Intel to Allow ARM Chip Builders to Use Its Foundry
Intel today said companies that design and build ARM-based processors will for the first time be able to use Intel's manufacturing facilities to make them. Intel will allow its Intel Custom Foundry customers to use its 10nm FinFET process for ARM cores and Cortex series processors. The move gives Intel a toehold in the mobile processor market after it gave up on its own mobile processors earlier this year. It also gives chipmakers an alternative to existing foundries, such as those operated by Samsung and Taiwan Semiconductor. The ARM Artisan platform includes High Performance and High Density Logic Libraries, Memory Compilers, and POP IP for future ARM mobile cores. Intel said LG plans to "produce a world-class mobile platform based on Intel Custom Foundry's 10 nm design platform." LG joins existing Intel Custom Foundry customers Spreadtrum, Achronix, and Altera.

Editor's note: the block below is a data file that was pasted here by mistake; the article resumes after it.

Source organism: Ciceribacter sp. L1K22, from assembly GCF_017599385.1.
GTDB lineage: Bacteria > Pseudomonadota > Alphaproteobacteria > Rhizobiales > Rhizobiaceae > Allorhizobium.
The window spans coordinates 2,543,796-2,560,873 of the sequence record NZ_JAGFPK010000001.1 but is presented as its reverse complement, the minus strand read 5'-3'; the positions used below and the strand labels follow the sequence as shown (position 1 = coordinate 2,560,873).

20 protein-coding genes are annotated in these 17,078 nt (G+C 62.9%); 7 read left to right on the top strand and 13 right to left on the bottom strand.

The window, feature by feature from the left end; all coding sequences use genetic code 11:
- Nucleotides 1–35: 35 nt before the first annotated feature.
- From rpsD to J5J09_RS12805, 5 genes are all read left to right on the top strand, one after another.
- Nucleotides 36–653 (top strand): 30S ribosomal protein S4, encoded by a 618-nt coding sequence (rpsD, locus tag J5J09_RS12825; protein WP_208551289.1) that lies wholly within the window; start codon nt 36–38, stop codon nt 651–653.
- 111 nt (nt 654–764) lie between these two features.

Google's ARCore 1.0 Released to Public, Google Lens Hits More Handsets
Google today made ARCore 1.0 available to developers and the public, bringing augmented reality to some 100 million smartphones around the world. Handsets compatible with ARCore include Google’s Pixel, Pixel XL, Pixel 2, and Pixel 2 XL; Samsung’s Galaxy S8, S8+, Note8, S7, and S7 edge; LGE’s V30 and V30+; Asus’s Zenfone AR; and OnePlus’s OnePlus 5.
Qualcomm's Snapdragon 845 Relies On Semi-Custom Cores
Qualcomm today revealed that the Kryo 385 CPU in the Snapdragon 845 mobile platform does not use off-the-shelf cores and instead relies on semi-custom cores. Processor designers often use cores such as those created by ARM.
Intel Cancels Several Phone Chips
Intel said it will discontinue a handful of processors meant for smartphones and tablets as it continues to shift its business toward more profitable products. In particular, Intel has cancelled plans to sell three of its SoFIA processor-baseband combination chips.
Intel to Buy Altera for $16.7 Billion
Intel today said it has agreed to purchase Altera Corp. for $16.7 billion.